Passion Sunday marks our entrance into the high feast of our faith, the great holy days and sacred time of our lives as Christians. As you contemplate the readings for today’s liturgies—and the liturgies throughout the week—you may want to ask the Holy Spirit for special grace to enter into the Easter mysteries and to help lead others to enter into them.
The Inner Word
God has written God’s law on our hearts. In a way, this message brings great comfort: The ways of God already dwell within.
By grace we have been saved by faith, Saint Paul declares. We do well to hear these words, especially when being a Christian can seem at times like such a struggle—to believe in God and in the church that is supposed to show and lead us to God; to understand our faith rightly and find the strength to live it out; to find something redeeming beyond the disappointments, losses, and destructiveness of the world.
Like last week, we read of keeping God’s Commandments—in particular, our obligations to God and others. How do the Commandments play a positive role in my life?
"Beloved sons” abound in this Sunday’s readings, and God is moving in big ways around them. In the end Abraham did not have to sacrifice his beloved son—though he was willing to—but either way it’s a harrowing story.
Lent marks the time of year the church seems most focused and intent on its identity and mission. Through renewed attention to prayer, repentance, and generosity, we seek once again to incorporate ourselves more closely into the ministry, Passion, and Resurrection of Christ.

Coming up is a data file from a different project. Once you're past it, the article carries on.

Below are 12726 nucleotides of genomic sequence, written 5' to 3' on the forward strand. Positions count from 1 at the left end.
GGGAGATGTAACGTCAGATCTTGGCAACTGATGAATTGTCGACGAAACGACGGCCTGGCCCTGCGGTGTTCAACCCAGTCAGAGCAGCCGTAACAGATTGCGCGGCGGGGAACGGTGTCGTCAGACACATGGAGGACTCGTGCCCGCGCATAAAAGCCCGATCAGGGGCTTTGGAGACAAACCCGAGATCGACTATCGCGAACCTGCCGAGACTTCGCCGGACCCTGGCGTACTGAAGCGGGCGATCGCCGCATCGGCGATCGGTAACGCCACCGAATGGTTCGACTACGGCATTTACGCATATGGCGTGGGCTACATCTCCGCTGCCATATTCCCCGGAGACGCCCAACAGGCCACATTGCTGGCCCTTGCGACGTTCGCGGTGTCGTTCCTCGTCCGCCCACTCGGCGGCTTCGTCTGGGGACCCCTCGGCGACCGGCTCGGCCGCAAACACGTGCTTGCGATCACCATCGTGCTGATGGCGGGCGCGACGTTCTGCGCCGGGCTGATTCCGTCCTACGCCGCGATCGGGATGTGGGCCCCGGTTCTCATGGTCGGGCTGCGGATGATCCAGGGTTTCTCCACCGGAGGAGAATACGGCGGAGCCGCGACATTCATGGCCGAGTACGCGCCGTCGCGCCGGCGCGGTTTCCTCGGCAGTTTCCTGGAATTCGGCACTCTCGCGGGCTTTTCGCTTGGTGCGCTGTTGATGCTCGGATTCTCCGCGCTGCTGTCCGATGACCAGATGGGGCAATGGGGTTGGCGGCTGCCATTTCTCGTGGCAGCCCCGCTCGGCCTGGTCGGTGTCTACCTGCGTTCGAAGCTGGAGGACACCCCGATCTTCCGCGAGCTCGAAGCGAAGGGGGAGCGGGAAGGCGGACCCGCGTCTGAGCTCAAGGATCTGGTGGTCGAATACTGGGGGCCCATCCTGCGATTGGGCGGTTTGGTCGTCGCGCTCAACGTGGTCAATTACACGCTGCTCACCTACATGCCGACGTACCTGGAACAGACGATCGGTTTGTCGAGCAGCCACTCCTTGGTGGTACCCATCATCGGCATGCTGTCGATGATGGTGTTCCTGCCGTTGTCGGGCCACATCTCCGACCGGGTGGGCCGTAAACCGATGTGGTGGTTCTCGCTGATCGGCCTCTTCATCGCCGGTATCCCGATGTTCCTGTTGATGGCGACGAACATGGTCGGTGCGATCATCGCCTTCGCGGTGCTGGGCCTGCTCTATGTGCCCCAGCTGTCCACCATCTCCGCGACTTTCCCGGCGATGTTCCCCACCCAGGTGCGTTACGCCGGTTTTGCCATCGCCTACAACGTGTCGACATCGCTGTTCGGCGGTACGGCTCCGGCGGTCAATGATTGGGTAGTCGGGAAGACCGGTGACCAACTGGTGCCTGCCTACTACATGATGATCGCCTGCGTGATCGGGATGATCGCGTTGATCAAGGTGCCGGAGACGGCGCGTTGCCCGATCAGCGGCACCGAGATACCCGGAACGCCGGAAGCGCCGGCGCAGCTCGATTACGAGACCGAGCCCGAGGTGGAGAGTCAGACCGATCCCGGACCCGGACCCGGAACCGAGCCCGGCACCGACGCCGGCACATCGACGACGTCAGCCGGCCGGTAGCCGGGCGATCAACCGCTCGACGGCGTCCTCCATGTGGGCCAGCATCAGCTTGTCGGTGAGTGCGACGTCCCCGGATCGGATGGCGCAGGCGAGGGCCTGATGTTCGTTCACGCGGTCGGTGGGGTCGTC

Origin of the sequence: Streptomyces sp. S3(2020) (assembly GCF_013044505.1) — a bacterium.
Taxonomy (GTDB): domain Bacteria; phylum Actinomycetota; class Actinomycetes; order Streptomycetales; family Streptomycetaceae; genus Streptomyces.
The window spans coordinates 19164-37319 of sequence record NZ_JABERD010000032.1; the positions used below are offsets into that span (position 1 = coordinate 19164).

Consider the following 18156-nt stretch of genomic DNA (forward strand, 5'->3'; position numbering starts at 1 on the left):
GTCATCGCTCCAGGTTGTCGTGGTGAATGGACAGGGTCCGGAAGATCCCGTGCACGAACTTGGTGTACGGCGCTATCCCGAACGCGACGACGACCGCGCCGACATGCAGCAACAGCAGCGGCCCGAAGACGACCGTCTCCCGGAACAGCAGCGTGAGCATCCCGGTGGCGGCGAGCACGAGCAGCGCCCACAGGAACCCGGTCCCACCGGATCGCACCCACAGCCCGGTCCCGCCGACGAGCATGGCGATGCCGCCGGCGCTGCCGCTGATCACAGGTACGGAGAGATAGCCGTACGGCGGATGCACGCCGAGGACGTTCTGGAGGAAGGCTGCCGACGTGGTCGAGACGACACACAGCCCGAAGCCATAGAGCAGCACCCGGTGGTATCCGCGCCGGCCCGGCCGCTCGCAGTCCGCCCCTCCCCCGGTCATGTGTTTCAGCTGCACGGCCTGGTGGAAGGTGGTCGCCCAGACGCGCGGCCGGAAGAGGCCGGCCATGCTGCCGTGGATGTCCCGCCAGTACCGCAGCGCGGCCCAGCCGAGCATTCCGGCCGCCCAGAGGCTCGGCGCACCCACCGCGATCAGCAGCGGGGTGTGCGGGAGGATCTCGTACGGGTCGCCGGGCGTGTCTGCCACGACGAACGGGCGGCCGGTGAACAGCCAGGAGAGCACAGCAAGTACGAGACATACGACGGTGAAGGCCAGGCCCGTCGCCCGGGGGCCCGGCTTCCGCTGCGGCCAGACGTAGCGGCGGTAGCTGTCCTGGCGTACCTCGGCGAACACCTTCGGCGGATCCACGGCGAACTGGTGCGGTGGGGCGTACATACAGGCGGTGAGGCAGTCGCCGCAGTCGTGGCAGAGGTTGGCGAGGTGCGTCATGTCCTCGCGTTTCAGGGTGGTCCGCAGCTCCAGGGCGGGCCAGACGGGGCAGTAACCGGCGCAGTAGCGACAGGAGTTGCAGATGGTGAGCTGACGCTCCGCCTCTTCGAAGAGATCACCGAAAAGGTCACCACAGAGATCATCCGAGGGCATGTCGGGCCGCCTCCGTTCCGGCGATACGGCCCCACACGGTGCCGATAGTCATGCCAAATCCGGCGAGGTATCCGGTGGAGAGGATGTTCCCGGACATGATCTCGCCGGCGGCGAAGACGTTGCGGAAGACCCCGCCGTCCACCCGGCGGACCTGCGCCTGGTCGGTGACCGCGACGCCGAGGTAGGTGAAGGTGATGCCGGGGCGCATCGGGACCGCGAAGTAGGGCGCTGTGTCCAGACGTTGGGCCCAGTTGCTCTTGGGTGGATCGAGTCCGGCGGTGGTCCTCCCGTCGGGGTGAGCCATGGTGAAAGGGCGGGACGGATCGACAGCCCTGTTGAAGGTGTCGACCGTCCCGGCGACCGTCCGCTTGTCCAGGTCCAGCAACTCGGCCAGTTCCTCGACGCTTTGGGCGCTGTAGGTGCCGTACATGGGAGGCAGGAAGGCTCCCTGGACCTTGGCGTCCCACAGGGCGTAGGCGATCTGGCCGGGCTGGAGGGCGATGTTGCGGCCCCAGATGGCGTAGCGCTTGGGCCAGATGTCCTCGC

The readings this Sunday present two religious responses to people who suffered leprosy. One way assumes the outward blemish is a sign of inner moral failure. It prescribes banishment and separation. Jesus’ way recognizes the sufferer’s inner longing and faith.
When Jesus healed Peter’s mother-in-law, she got up and waited on the group. The spiritual dynamic here is that when we are healed, saved, brought from disease to wellness, our desire to serve is naturally activated.
Jesus spoke a new teaching, and he spoke with authority.
In his book, And Now I See: A Theology of Transformation, Father Robert Barron says, “Jesus nowhere in the gospels urges his followers to worship him, though he insistently calls them to follow him.” The readings this Sunday issue urgent challenges to make God’s will primary in our lives. This is not an intellectual exercise. It is a call to action.